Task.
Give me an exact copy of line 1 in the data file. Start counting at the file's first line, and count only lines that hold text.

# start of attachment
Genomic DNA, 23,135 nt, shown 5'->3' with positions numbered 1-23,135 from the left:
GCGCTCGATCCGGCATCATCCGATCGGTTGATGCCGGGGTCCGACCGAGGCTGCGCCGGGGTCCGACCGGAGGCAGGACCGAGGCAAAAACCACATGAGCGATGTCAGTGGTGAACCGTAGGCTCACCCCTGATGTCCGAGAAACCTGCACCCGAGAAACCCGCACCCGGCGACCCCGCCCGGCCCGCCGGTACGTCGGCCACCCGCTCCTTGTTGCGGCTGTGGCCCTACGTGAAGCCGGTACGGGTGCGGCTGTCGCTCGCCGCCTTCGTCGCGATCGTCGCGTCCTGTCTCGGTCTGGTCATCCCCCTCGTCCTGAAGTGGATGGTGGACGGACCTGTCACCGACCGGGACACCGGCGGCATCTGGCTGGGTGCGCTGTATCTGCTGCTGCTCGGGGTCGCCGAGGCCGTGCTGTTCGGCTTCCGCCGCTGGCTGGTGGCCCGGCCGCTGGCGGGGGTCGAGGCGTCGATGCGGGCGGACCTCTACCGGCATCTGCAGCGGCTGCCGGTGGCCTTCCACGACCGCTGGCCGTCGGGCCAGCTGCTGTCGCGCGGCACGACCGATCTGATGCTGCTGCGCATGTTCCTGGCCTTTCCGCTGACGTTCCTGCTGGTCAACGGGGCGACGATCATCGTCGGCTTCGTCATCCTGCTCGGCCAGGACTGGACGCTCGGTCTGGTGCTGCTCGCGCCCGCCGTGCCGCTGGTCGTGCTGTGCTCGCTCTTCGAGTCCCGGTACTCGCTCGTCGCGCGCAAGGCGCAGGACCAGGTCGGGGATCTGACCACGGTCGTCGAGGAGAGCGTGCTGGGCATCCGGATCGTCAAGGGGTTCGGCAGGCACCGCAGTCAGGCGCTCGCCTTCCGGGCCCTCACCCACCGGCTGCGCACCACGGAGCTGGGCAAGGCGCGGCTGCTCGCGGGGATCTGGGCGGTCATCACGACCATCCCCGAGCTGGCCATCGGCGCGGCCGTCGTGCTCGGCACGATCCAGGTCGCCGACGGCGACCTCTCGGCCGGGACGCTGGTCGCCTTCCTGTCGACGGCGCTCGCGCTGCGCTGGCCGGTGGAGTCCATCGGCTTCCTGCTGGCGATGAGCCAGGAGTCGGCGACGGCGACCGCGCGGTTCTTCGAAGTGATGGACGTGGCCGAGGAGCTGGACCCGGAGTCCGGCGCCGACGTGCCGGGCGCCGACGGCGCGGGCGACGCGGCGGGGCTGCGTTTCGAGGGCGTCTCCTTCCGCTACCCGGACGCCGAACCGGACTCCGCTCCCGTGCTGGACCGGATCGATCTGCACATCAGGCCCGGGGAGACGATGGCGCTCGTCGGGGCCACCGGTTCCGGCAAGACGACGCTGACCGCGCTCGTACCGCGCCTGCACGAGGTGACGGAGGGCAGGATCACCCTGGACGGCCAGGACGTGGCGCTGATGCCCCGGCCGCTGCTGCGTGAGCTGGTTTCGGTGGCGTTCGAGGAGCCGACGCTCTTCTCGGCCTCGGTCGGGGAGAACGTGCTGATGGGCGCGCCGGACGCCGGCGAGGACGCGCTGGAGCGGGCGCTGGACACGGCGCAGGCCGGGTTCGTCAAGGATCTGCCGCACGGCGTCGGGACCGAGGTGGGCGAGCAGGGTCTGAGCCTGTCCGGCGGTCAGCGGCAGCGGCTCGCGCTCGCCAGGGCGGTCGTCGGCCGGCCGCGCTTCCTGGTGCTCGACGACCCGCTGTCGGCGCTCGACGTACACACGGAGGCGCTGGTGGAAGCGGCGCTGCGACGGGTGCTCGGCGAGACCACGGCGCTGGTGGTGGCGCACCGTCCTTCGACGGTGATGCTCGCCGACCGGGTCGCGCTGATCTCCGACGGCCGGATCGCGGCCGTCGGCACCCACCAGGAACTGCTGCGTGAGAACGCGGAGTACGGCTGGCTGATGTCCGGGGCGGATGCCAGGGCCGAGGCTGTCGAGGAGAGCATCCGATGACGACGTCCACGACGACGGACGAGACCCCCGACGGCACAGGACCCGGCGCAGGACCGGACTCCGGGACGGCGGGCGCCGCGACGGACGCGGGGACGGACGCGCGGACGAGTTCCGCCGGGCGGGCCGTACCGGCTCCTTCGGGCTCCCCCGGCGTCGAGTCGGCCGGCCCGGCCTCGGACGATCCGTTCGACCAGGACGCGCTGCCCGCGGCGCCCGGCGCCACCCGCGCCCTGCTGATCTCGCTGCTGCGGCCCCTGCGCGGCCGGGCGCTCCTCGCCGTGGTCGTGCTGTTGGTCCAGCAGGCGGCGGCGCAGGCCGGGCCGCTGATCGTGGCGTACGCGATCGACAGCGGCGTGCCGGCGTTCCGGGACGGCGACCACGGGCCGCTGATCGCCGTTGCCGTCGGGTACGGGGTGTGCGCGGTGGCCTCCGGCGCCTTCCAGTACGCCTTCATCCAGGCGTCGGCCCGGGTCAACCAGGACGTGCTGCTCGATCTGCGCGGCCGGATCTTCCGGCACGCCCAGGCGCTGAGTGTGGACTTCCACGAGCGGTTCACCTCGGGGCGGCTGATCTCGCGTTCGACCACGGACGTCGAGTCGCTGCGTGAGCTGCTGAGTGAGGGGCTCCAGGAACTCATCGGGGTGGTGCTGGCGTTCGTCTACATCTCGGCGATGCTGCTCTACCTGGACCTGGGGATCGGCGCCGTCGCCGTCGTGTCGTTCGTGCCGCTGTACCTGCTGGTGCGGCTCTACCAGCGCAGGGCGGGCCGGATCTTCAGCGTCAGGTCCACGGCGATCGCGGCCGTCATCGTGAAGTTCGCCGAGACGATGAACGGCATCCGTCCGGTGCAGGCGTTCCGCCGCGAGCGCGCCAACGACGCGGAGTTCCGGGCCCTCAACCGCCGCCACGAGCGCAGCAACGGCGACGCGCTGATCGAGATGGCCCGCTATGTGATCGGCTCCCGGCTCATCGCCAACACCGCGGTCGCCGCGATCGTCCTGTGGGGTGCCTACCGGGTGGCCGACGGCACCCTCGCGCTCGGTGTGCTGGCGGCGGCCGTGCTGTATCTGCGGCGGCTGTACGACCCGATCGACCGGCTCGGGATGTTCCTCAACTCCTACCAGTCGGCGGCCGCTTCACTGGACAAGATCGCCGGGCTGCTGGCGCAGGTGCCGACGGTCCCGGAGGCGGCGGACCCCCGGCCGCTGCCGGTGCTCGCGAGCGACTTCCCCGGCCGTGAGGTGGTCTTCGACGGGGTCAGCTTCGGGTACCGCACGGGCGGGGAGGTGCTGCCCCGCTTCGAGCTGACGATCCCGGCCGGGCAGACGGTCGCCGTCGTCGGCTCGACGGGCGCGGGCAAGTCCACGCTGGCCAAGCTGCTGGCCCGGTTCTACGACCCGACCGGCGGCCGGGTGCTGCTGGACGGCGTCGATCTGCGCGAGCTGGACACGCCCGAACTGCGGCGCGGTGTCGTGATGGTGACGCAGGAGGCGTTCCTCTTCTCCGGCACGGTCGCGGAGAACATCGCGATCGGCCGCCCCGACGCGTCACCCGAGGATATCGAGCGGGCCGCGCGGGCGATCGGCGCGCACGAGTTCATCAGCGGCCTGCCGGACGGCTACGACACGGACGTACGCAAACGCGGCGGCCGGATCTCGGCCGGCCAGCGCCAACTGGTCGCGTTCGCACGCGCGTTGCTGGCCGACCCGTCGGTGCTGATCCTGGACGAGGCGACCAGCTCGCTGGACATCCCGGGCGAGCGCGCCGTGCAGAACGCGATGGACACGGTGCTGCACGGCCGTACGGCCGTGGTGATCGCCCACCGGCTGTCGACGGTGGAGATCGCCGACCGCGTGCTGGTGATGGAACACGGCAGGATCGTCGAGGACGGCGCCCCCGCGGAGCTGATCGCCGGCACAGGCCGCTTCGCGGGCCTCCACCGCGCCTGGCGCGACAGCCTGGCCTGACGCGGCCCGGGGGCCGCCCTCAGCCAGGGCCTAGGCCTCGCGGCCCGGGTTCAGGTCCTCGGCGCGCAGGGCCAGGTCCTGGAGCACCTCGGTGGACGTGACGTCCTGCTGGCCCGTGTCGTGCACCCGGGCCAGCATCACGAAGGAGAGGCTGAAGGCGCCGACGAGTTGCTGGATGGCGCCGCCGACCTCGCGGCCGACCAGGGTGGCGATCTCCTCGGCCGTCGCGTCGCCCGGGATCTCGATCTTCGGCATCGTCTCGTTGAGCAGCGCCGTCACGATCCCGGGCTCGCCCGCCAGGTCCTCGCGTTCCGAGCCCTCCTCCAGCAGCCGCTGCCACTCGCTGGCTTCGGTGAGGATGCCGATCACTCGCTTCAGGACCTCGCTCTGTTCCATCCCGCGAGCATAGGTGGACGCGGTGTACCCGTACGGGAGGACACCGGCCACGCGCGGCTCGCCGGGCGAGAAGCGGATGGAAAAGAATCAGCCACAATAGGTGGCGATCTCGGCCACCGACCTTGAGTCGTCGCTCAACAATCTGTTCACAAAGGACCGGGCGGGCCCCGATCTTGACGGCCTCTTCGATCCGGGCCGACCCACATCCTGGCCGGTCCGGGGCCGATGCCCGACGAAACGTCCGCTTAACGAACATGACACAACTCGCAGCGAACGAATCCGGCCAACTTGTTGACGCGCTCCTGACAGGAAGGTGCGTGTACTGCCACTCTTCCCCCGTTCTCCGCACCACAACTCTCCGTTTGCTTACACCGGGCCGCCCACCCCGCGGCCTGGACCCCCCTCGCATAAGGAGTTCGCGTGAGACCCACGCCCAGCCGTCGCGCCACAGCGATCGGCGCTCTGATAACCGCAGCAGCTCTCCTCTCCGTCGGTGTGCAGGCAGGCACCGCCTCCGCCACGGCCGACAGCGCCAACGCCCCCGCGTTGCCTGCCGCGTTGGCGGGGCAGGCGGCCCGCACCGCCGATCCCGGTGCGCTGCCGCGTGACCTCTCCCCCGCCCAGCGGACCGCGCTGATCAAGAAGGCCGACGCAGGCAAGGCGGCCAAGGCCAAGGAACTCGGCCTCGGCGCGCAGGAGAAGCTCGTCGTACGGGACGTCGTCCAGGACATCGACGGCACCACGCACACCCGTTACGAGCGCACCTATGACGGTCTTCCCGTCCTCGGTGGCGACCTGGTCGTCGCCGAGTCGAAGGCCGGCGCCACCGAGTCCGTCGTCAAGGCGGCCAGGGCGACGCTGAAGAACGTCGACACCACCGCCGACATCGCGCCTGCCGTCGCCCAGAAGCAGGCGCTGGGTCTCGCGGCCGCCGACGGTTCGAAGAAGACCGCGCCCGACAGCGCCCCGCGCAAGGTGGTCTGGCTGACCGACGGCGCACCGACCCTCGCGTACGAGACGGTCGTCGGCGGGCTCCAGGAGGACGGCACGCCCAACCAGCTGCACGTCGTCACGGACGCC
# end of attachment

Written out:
Genomic DNA, 23,135 nt, shown 5'->3' with positions numbered 1-23,135 from the left: